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Former janitor’s art collection sweeps kids off their feet

Tatyana Bellamy-Walker | 8/22/2013, 9:39 a.m. | Updated on 8/22/2013, 9:39 a.m.
Edmund J Hicks

At a glance, the home of humanitarian artist Edmund J. Hinkson appears to be like any other on Long Island: white pickett fence, green grass and a concrete path that leads to the front step.

However, the basement of the former school custodian is a museum in the making, containing more than 300 African artifacts. Hinkson has used his unique taste in art to paint a picture in the minds of students from Northeast Elementary School in Amityville, N.Y.

For more than 20 years, Hinkson has educated pre-kindergarten to kindergarten students during Black History Month. With the help of school staff members, Hinkson brings his African artifacts to the classroom and showcases a large exhibit in the school’s gymnasium.

Students get a hands-on chance to examine African masks, instruments, artwork, pottery, woven cloths and photography. Hinkson enjoys sharing his personal treasures from Africa and is delighted to speak with the children about the history of African culture and the diligence that went into making each work of art.

“I enjoy talking to the kids and showing them their capabilities,” said Hinkson. Hinkson’s appreciation for art stems from his childhood. Although Hinkson grew up living with eight brothers and sisters in the small town of Massepequa, N.Y., Hinkson’s early inspiration was his late brother, Paul Hinkson.

“If my brother hadn’t left me that big drum, I don’t even know if I’d be doing this,” said Hinkson, referring to an artifact left to him by his brother. “That big drum is what got everything started, got me interested in Black art, and then I expanded to educate the children,” Hinkson said.

During his teen years, however, Hinkson says that his behavior wasn’t so “picture perfect.”

“I was always gone, always causing headaches and problems. I was in the street too much,” Hinkson explained.

As a result, Hinkson’s father placed him in St. Emma Military Academy, an African-American naval school in Powhatan County in Virginia.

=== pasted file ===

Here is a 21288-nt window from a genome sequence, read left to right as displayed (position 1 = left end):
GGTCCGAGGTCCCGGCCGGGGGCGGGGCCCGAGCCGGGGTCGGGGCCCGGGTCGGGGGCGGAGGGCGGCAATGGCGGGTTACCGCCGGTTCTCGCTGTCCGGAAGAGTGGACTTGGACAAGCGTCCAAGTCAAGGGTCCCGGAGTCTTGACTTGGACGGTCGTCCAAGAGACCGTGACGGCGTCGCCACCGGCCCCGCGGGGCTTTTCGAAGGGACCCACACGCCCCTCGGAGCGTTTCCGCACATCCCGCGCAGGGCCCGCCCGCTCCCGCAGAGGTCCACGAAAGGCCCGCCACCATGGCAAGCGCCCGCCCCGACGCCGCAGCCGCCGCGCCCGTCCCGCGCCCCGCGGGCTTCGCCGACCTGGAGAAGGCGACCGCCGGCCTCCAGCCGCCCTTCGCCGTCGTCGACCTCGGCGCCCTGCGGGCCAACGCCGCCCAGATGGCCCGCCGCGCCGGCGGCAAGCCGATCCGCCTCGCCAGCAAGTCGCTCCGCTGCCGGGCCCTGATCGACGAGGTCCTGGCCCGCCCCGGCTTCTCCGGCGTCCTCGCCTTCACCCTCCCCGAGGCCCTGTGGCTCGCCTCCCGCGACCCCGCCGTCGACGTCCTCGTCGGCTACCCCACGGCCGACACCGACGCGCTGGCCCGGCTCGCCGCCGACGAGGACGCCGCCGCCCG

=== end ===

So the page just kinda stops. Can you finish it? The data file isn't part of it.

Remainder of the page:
“There were 300 ninth-graders, and I knew not one of them. I couldn’t run home or call my friends because all my friends were back in New York, and I was in Virginia,” said Hinkson.

After four years in the academy, Hinkson continued into the United States Army.

“I wasn’t even in the service for a week, and right away I called Dad and said, ‘[The academy is] finally paying off,” said Hinkson.

Hinkson finished his service in 1964 and immediately started looking for work. Luckily, Hinkson’s sister, a teacher in the Amityville school district, was able to get him a job as a school custodian. The position came with its difficulties.

“Teachers would look down on you because you were a custodian,” said Hinkson.

Hinkson persisted in his job and now, at 75 years old, says that he has lived longer than many of his family members and misses his best friend and brother Paul.

“Things were good till he passed. I missed him as being my brother and being there when I needed him, or to pick up the phone. But when he passed, [there were] no more phone calls. It wasn’t easy,” said Hinkson.

Despite his grief, Hinkson looks forward to seeing the kids from the elementary school in February and doing his annual exhibit.

“I’m getting a little older and getting a little tired, but I see those little kids running around, and wow, it just does something for me,” said Hinkson.

Since 1989, Hinkson has shown his exhibit to over 10,000 kids.

“It touches a little bit of everyone,” he said.